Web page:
In an alternative embodiment, a layer of foodstuff and a layer of secondary substrate may be provided on the top of the initial substrate layer. Alternatively, a layer of foodstuff can be mixed with the upper layers of the initial substrate before the introduction of the secondary substrate.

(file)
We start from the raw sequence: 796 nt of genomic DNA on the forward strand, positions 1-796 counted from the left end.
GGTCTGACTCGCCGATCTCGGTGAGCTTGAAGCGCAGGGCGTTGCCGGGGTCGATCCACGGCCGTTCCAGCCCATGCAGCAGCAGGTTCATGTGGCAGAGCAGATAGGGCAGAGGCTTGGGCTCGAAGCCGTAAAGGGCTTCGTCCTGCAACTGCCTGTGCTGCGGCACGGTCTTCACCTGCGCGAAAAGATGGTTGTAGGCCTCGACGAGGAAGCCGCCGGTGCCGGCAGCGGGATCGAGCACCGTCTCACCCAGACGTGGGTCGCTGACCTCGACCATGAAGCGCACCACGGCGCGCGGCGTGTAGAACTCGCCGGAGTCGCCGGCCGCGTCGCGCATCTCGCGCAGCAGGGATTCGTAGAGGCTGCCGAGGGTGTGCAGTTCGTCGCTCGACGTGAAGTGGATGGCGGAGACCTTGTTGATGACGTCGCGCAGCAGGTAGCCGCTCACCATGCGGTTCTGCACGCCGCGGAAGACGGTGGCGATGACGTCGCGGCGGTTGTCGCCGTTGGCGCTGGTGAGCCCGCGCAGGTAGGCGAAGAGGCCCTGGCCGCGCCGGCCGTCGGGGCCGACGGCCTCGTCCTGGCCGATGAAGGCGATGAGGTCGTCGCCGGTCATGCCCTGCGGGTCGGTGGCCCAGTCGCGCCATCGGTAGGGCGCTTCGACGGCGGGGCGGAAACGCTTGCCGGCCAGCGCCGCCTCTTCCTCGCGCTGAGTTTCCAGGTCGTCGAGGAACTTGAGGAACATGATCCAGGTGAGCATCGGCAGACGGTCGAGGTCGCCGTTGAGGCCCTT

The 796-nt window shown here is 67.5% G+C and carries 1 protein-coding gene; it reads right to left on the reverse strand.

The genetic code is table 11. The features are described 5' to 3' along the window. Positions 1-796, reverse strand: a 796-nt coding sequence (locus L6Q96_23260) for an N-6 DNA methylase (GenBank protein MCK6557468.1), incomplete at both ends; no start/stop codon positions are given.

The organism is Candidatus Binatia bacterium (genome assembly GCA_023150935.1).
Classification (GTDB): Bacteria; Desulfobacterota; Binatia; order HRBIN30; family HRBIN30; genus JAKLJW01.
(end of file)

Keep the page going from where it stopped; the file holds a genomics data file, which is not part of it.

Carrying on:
Thus, after a predetermined period of time (which may vary depending upon the food:substrate ratio in the admixture initially provided as well as the size and density of the worms) a further layer of foodstuff may be located onto the initial substrate layer and then covered with a further layer (typically of a depth of 4 to 10 cm) of a secondary substrate. This process may be repeated using further layers of foodstuffs and tertiary or further layers of substrate. The secondary, tertiary or further substrates may be the same or different to each other or to the initial substrate. Generally, the secondary substrate layer and any other further substrate layer will be of similar depths (typically 4 to 10 cm), but this is not essential. Sand is the preferred substrate for each substrate layer used. Any foodstuff comprising organic matter can be used in the present invention, including foodstuffs of marine origin. However, a real problem recognised in the aquaculture industry is its dependence on raw materials (feeds) that have derived from fishing or marine materials. A much preferred form of foodstuff therefore is foodstuffs derived from non-marine sources or the slurry that may be recovered from farms (for example pig, chicken or cattle farms or fish farms). Of particular interest is the slurry recovered from fish farms using recirculation procedures or the faeces or other waste products recovered from fish farms. Also of interest is the bacteria-containing slurry recovered from a recirculation filter, biofilter or bioreactor. Again, the slurry from the recirculation filter, biofilter or bioreactor of fish farms is of particular interest, but the invention is not limited to this alone.